The bachelor then has two choices: they can heed that warning and view it as a challenge. Sometimes, even if a bachelor moves away from the band, he can take advantage of the situation. If the band stallion really wants to make a point, he’ll chase the bachelor away. In that case, it’s a question of which horse has the most stamina.
Regardless of how a bachelor attempt to wear down a band stallion, dominance displays are similar. Step one: challenge a stallion by contributing to a stud pile. When the other stallion comes over, sniff noses to greet each other. This also can be accompanied by sniffing flanks and the stud pile. I think this steps helps each stallion assess the health and threat level other horses posses.
Once all the introductions are made, it’s a test of bravado. This is another instance where people used to domestic horses might misunderstand the situation. If you’re only looking at the rearing and listening to the squeals it’s dramatic, but most of it is about body language.
Sparing can happen fast, but catching it in still photography reveals that the two stallions rarely harm each other. When they rear, ample space is between their front hooves, and if a stallion bucks, the other horse is agile enough to avoid damaging blows. Neither stallion wants to get hurt, so they are careful to know when to concede.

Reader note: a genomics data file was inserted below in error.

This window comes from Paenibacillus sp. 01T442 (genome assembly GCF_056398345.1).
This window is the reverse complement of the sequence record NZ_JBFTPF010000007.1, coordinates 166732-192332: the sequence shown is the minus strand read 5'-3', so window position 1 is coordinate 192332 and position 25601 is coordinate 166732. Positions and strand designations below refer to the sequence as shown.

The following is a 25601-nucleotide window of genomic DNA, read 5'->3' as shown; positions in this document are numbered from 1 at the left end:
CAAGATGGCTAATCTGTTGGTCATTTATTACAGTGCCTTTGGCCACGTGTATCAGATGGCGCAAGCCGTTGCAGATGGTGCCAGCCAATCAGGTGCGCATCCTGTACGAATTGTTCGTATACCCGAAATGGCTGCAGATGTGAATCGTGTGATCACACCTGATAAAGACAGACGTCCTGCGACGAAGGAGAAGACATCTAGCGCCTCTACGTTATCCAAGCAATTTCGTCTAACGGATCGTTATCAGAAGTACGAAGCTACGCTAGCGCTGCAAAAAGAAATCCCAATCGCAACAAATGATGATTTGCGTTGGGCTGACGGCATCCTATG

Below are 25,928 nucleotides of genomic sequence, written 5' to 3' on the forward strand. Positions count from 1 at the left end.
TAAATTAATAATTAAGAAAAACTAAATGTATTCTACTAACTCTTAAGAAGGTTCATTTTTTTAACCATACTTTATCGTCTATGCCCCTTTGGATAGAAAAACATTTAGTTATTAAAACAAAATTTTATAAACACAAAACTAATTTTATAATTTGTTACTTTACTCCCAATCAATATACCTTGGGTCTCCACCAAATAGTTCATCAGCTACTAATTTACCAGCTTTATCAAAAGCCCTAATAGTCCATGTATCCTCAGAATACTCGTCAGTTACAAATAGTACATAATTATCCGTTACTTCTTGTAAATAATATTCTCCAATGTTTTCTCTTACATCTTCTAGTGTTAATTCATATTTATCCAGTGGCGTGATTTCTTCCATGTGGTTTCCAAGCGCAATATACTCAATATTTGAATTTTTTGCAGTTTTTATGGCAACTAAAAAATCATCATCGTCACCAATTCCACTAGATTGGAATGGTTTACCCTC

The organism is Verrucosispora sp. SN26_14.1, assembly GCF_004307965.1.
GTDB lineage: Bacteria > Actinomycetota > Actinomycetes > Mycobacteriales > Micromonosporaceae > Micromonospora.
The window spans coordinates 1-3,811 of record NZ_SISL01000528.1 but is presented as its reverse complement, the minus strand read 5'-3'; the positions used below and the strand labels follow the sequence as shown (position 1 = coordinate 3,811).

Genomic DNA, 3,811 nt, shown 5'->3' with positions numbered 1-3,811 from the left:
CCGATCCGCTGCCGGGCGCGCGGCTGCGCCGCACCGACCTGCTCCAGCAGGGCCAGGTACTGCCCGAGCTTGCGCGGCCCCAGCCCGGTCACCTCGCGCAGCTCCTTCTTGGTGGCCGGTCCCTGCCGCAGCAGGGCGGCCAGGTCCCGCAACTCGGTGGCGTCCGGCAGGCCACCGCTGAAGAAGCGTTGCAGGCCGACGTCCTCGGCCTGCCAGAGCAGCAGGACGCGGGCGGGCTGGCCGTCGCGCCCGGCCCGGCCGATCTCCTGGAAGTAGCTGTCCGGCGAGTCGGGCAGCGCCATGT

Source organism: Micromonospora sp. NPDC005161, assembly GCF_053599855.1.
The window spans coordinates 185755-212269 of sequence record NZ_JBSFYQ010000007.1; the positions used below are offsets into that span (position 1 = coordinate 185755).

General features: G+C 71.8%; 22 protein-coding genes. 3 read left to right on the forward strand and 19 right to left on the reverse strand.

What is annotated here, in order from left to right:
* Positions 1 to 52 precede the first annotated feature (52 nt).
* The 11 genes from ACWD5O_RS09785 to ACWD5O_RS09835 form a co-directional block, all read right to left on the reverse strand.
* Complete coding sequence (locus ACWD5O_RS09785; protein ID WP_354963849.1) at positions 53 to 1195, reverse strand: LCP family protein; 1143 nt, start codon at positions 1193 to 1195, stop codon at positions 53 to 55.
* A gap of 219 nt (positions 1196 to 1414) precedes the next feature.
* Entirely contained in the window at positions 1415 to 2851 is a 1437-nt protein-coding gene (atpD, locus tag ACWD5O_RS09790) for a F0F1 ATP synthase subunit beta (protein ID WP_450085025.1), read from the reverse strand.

When a bachelor gains a band, he has to decide how to protect them. Often he will try to behave how his band stallion showed him, but it also depends on the mares. If he has a strong lead mare, she will also show him what is expected of him, and how to be a wise, nurturing stallion.
Ideally, a stallion will be a band stallion for the majority of his life, thus giving him the most time to pass on his genes. The older he gets, the harder this becomes. One of the last stages of a stallions lifecycle is losing his band for the final time.
Different stallions respond differently to losing their band. Some enjoy the break, and become mentors for new bachelors. Some aren’t as willing to give up their band. Others chose to be by themselves, and quietly disappear over the winter.


After having such a large band, I’m sure being a bachelor is like being retired for Socks. He spends his time with Little Socks, his son, or alone. Regardless, he seems content.

Watching band stallions become bachelors for the last time is hard on those who have known the stallion their entire life, but it is a part of natural selection. I think even the horses that take it the hardest understand that their time has come. Being a band stallion requires a lot of strength, so being a bachelor again has to be a reprieve in some way.
Despite all their sparing, stallions live long lives for wildlife. On average, stallions live well into their late teens to early twenties. There’s plenty of sorrow, maybe a foal dies, he losses a mare, or his entire band, but it’s all natural. There’s also no shame in a stallion becoming a bachelor. Even if sparing can look dramatic to us, they spend a lot of their life in play. Instead of feeling sorry for them as bachelors or if we think they might get hurt, let’s celebrate the fact that these guys are strong enough to live in the wild.

2017 in Review